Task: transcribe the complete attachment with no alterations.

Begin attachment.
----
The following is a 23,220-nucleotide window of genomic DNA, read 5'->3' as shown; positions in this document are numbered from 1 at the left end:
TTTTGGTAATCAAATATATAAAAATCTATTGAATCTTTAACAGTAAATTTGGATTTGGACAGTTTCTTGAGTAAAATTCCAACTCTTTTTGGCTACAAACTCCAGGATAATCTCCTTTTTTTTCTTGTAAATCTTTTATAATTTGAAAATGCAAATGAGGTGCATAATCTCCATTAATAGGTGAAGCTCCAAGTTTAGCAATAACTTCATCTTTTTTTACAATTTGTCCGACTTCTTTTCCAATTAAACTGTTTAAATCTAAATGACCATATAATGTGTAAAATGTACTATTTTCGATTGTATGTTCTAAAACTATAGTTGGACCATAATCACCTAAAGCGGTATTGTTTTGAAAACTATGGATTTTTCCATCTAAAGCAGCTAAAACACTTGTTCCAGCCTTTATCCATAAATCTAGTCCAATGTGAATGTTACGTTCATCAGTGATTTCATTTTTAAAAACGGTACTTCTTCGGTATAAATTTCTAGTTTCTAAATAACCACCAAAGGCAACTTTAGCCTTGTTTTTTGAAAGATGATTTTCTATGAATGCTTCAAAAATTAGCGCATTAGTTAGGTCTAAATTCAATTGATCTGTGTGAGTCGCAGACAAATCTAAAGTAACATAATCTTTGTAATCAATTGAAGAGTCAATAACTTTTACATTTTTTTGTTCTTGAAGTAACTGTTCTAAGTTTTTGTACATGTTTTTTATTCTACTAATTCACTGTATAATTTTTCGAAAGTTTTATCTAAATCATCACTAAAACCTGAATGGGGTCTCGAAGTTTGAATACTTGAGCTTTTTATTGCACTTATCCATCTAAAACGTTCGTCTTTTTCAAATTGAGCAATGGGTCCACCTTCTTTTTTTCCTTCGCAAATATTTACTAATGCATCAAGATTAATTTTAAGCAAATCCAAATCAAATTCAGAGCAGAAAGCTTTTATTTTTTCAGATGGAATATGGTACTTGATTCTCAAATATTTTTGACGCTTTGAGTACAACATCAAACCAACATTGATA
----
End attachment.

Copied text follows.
The following is a 23,220-nucleotide window of genomic DNA, read 5'->3' as shown; positions in this document are numbered from 1 at the left end:
TTTTGGTAATCAAATATATAAAAATCTATTGAATCTTTAACAGTAAATTTGGATTTGGACAGTTTCTTGAGTAAAATTCCAACTCTTTTTGGCTACAAACTCCAGGATAATCTCCTTTTTTTTCTTGTAAATCTTTTATAATTTGAAAATGCAAATGAGGTGCATAATCTCCATTAATAGGTGAAGCTCCAAGTTTAGCAATAACTTCATCTTTTTTTACAATTTGTCCGACTTCTTTTCCAATTAAACTGTTTAAATCTAAATGACCATATAATGTGTAAAATGTACTATTTTCGATTGTATGTTCTAAAACTATAGTTGGACCATAATCACCTAAAGCGGTATTGTTTTGAAAACTATGGATTTTTCCATCTAAAGCAGCTAAAACACTTGTTCCAGCCTTTATCCATAAATCTAGTCCAATGTGAATGTTACGTTCATCAGTGATTTCATTTTTAAAAACGGTACTTCTTCGGTATAAATTTCTAGTTTCTAAATAACCACCAAAGGCAACTTTAGCCTTGTTTTTTGAAAGATGATTTTCTATGAATGCTTCAAAAATTAGCGCATTAGTTAGGTCTAAATTCAATTGATCTGTGTGAGTCGCAGACAAATCTAAAGTAACATAATCTTTGTAATCAATTGAAGAGTCAATAACTTTTACATTTTTTTGTTCTTGAAGTAACTGTTCTAAGTTTTTGTACATGTTTTTTATTCTACTAATTCACTGTATAATTTTTCGAAAGTTTTATCTAAATCATCACTAAAACCTGAATGGGGTCTCGAAGTTTGAATACTTGAGCTTTTTATTGCACTTATCCATCTAAAACGTTCGTCTTTTTCAAATTGAGCAATGGGTCCACCTTCTTTTTTTCCTTCGCAAATATTTACTAATGCATCAAGATTAATTTTAAGCAAATCCAAATCAAATTCAGAGCAGAAAGCTTTTATTTTTTCAGATGGAATATGGTACTTGATTCTCAAATATTTTTGACGCTTTGAGTACAACATCAAACCAACATTGATA